11 In the second proceeding Vickery J ordered, pursuant to r 47.04 of the Supreme Court (General Civil Procedure) Rules 2005,the following question be fixed for separate trial: Whether the Plaintiffs’ challenge to the adjudication determination dated 18 November 2014 can be sustained in the light of s 28R(5) of the Building and Construction Industry Security of Payment Act 2002?
12 Amasya submitted that the answer to the question should be in the affirmative as:
(a) Section 28R(5) does not prohibit an application for judicial review of an adjudication determination; and
(b) in the alternative, even if s 28R(5) is to be construed as an attempt to prohibit an application for judicial review of an adjudication determination, or had the effect of so prohibiting, then to the extent that it does so it is void.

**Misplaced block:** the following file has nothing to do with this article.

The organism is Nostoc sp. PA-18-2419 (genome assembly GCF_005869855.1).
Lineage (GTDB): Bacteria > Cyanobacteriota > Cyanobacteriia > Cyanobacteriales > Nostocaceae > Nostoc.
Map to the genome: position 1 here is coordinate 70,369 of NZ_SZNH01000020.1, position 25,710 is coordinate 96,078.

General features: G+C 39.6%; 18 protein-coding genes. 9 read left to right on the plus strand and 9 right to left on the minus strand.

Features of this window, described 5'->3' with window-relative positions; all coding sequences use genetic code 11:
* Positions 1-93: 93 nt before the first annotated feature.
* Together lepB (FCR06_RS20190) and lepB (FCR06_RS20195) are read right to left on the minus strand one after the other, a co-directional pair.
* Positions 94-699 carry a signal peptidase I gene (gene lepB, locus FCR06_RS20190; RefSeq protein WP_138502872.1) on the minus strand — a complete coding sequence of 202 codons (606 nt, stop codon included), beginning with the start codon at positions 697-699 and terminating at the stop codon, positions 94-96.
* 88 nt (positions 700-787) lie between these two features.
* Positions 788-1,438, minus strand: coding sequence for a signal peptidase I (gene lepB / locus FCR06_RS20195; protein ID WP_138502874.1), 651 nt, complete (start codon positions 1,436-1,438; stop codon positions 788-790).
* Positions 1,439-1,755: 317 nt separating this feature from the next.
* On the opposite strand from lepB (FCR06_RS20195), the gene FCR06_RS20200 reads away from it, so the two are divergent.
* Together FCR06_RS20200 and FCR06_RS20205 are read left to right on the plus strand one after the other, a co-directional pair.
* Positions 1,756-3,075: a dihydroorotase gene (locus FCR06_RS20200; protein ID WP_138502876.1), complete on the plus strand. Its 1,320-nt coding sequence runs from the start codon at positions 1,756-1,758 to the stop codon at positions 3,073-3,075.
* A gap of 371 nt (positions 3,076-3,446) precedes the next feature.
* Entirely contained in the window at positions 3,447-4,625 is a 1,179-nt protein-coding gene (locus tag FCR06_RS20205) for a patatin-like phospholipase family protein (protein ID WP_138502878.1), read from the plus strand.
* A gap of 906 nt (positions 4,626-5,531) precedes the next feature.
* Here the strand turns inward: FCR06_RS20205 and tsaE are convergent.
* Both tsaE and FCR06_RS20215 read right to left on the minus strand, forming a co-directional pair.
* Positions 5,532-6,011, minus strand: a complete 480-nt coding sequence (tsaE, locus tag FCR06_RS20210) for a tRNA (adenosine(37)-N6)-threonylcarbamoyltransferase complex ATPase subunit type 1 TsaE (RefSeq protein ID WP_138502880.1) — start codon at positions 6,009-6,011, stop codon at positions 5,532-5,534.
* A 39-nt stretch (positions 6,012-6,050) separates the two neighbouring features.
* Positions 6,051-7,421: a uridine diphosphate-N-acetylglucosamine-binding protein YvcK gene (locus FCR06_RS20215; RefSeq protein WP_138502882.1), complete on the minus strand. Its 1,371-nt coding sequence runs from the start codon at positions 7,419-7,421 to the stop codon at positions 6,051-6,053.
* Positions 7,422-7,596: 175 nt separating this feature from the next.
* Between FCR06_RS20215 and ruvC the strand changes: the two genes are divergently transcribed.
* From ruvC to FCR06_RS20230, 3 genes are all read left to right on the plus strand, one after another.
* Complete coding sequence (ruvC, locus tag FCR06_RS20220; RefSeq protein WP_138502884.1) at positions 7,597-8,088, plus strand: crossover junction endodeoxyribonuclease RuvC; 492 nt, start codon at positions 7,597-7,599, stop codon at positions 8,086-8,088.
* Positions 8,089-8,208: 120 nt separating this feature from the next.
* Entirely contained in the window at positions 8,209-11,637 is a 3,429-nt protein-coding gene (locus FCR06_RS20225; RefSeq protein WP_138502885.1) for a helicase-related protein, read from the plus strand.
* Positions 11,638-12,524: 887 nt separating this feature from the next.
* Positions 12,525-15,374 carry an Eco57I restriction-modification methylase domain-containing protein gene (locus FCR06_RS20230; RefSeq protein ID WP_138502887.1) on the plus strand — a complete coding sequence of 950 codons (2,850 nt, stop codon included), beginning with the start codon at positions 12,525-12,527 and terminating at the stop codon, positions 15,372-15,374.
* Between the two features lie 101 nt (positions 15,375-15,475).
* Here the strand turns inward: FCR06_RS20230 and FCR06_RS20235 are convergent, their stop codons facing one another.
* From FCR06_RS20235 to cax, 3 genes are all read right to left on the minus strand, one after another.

13 Asta submitted that, on the proper construction of s 28R(5) of the Act, Amasya’s challenge to the Adjudication Determination could not be sustained as:
(a) there was no utility in the Court considering any application for judicial review of the Adjudication Determination;
(b) there could not be any challenge to the judgment entered against Amasya in the first proceeding by reason of s 28R(5)(a)(iii); and
(c) the second proceeding was therefore an abuse of process and ought be dismissed instanter. Relief Short of Setting Aside the Judgment
14 Amasya also submitted that the operation of s 28R(5)(a)(iii) of the Act could be avoided by the making of an order in the nature of certiorari or for a declaration that the Adjudication Determination be quashed or set aside without more, in circumstances where a judgment entered upon it under the Act remained on the record and untouched. This argument had no appeal to Vickery J.
15 His Honour held that the Court could not proceed to decide whether the Adjudication Determination should be set aside, where to do so with the s 28R judgment remaining in place would produce no more than a theoretical outcome of no utility.